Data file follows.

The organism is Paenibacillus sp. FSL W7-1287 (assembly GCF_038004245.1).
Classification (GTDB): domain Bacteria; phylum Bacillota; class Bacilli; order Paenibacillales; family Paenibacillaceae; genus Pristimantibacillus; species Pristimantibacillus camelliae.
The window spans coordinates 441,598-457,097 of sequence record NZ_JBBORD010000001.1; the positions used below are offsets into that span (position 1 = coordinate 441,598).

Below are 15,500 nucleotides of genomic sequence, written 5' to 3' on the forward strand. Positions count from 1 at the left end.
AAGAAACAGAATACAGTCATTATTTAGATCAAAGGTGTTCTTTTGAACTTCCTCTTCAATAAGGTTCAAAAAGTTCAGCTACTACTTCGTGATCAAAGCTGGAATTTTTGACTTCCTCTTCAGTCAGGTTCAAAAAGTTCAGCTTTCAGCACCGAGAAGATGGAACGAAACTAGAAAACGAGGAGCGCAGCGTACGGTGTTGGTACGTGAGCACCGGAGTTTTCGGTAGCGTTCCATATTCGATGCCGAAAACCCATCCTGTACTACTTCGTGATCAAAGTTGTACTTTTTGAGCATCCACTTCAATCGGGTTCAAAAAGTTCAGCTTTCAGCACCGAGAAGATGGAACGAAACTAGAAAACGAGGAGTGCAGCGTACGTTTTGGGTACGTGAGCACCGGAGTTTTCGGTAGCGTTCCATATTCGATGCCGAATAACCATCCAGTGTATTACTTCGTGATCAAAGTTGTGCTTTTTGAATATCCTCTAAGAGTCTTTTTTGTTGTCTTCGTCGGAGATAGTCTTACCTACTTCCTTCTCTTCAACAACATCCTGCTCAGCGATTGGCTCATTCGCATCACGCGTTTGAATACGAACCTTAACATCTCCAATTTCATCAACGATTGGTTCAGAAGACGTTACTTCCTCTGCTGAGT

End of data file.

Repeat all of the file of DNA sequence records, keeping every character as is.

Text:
The organism is Paenibacillus sp. FSL W7-1287 (assembly GCF_038004245.1).
Classification (GTDB): domain Bacteria; phylum Bacillota; class Bacilli; order Paenibacillales; family Paenibacillaceae; genus Pristimantibacillus; species Pristimantibacillus camelliae.
The window spans coordinates 441,598-457,097 of sequence record NZ_JBBORD010000001.1; the positions used below are offsets into that span (position 1 = coordinate 441,598).

Below are 15,500 nucleotides of genomic sequence, written 5' to 3' on the forward strand. Positions count from 1 at the left end.
AAGAAACAGAATACAGTCATTATTTAGATCAAAGGTGTTCTTTTGAACTTCCTCTTCAATAAGGTTCAAAAAGTTCAGCTACTACTTCGTGATCAAAGCTGGAATTTTTGACTTCCTCTTCAGTCAGGTTCAAAAAGTTCAGCTTTCAGCACCGAGAAGATGGAACGAAACTAGAAAACGAGGAGCGCAGCGTACGGTGTTGGTACGTGAGCACCGGAGTTTTCGGTAGCGTTCCATATTCGATGCCGAAAACCCATCCTGTACTACTTCGTGATCAAAGTTGTACTTTTTGAGCATCCACTTCAATCGGGTTCAAAAAGTTCAGCTTTCAGCACCGAGAAGATGGAACGAAACTAGAAAACGAGGAGTGCAGCGTACGTTTTGGGTACGTGAGCACCGGAGTTTTCGGTAGCGTTCCATATTCGATGCCGAATAACCATCCAGTGTATTACTTCGTGATCAAAGTTGTGCTTTTTGAATATCCTCTAAGAGTCTTTTTTGTTGTCTTCGTCGGAGATAGTCTTACCTACTTCCTTCTCTTCAACAACATCCTGCTCAGCGATTGGCTCATTCGCATCACGCGTTTGAATACGAACCTTAACATCTCCAATTTCATCAACGATTGGTTCAGAAGACGTTACTTCCTCTGCTGAGT